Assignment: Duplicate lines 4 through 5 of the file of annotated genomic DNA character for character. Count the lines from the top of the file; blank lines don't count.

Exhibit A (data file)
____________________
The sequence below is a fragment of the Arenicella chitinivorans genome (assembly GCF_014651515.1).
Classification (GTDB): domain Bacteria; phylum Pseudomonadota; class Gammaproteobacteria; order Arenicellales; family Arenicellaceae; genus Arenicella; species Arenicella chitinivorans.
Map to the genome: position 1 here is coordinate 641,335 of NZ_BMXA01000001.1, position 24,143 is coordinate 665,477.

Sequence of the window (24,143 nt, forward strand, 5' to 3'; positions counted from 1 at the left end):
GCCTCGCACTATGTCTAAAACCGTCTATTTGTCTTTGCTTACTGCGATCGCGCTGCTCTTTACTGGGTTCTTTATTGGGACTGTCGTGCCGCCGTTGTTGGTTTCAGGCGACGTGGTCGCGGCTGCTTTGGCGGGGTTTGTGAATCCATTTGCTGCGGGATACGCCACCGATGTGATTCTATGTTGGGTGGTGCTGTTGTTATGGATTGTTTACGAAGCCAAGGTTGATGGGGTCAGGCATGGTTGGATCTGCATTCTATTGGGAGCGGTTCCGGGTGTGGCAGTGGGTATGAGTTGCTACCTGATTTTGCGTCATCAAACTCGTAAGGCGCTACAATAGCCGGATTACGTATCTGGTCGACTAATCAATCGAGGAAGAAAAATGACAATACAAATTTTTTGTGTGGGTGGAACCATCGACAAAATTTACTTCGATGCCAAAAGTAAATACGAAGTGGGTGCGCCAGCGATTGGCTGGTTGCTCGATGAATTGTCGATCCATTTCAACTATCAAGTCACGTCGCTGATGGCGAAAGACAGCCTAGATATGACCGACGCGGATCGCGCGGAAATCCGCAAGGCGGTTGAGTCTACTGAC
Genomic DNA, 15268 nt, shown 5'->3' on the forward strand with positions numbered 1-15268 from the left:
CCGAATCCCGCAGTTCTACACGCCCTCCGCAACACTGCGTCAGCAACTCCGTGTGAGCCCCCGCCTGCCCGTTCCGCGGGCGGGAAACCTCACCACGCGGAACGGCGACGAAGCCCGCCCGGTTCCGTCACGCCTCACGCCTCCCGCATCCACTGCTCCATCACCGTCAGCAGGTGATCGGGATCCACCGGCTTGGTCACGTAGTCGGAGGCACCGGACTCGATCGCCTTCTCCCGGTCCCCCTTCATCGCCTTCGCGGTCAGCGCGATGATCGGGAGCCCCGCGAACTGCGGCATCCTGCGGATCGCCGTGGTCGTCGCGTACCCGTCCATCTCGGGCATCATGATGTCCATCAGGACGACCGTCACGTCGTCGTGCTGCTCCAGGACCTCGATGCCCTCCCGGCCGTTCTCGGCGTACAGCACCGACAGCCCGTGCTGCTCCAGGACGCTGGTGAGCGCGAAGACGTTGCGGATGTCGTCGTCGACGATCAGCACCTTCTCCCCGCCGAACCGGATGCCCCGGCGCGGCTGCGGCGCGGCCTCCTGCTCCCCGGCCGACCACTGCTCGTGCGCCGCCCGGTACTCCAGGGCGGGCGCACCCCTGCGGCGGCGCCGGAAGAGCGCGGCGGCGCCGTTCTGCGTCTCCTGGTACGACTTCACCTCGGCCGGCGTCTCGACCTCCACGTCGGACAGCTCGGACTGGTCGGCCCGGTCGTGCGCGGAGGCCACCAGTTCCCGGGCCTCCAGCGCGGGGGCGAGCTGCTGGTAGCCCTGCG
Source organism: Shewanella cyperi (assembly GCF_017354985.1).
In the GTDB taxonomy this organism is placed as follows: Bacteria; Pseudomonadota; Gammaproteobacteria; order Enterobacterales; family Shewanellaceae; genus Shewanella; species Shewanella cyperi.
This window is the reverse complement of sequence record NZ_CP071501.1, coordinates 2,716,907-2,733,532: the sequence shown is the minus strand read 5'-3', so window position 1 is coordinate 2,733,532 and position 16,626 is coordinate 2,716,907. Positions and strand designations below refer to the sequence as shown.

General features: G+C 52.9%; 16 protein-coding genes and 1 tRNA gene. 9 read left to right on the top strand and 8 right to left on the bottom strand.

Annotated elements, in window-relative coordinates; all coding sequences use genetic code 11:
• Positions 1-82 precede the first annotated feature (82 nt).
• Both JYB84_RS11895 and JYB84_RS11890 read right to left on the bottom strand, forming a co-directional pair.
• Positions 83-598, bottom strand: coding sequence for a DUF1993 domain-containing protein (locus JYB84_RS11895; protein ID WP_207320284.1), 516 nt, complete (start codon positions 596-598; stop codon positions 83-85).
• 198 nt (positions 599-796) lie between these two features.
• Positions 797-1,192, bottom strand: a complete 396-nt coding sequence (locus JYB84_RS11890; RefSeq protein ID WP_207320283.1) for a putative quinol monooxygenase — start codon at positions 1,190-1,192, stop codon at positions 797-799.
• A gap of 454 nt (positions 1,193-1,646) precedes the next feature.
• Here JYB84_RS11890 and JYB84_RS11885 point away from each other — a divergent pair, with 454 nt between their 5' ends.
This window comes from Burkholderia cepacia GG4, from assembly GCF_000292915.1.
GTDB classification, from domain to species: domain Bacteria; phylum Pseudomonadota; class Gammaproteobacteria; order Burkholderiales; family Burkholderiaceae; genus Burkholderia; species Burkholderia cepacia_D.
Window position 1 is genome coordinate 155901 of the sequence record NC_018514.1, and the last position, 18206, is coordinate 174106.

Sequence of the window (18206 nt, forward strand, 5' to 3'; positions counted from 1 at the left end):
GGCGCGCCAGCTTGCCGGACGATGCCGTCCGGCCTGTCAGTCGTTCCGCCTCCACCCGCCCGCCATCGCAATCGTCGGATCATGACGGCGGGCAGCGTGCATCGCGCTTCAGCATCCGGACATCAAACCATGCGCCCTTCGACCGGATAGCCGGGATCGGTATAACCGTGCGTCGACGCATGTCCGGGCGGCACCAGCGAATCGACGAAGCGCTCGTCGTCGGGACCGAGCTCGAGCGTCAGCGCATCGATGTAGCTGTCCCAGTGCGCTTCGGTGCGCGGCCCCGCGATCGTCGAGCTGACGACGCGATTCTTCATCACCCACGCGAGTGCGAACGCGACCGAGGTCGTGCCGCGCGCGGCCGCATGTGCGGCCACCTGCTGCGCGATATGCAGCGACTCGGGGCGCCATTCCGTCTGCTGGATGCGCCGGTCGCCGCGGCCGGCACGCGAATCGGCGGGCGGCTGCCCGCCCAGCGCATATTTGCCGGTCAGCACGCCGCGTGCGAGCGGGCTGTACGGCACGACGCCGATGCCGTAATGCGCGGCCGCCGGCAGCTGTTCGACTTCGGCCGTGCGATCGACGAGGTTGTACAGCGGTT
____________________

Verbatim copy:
Sequence of the window (24,143 nt, forward strand, 5' to 3'; positions counted from 1 at the left end):
GCCTCGCACTATGTCTAAAACCGTCTATTTGTCTTTGCTTACTGCGATCGCGCTGCTCTTTACTGGGTTCTTTATTGGGACTGTCGTGCCGCCGTTGTTGGTTTCAGGCGACGTGGTCGCGGCTGCTTTGGCGGGGTTTGTGAATCCATTTGCTGCGGGATACGCCACCGATGTGATTCTATGTTGGGTGGTGCTGTTGTTATGGATTGTTTACGAAGCCAAGGTTGATGGGGTCAGGCATGGTTGGATCTGCATTCTATTGGGAGCGGTTCCGGGTGTGGCAGTGGGTATGAGTTGCTACCTGATTTTGCGTCATCAAACTCGTAAGGCGCTACAATAGCCGGATTACGTATCTGGTCGACTAATCAATCGAGGAAGAAAAATGACAATACAAATTTTTTGTGTGGGTGGAACCATCGACAAAATTTACTTCGATGCCAAAAGTAAATACGAAGTGGGTGCGCCAGCGATTGGCTGGTTGCTCGATGAATTGTCGATCCATTTCAACTATCAAGTCACGTCGCTGATGGCGAAAGACAGCCTAGATATGACCGACGCGGATCGCGCGGAAATCCGCAAGGCGGTTGAGTCTACTGAC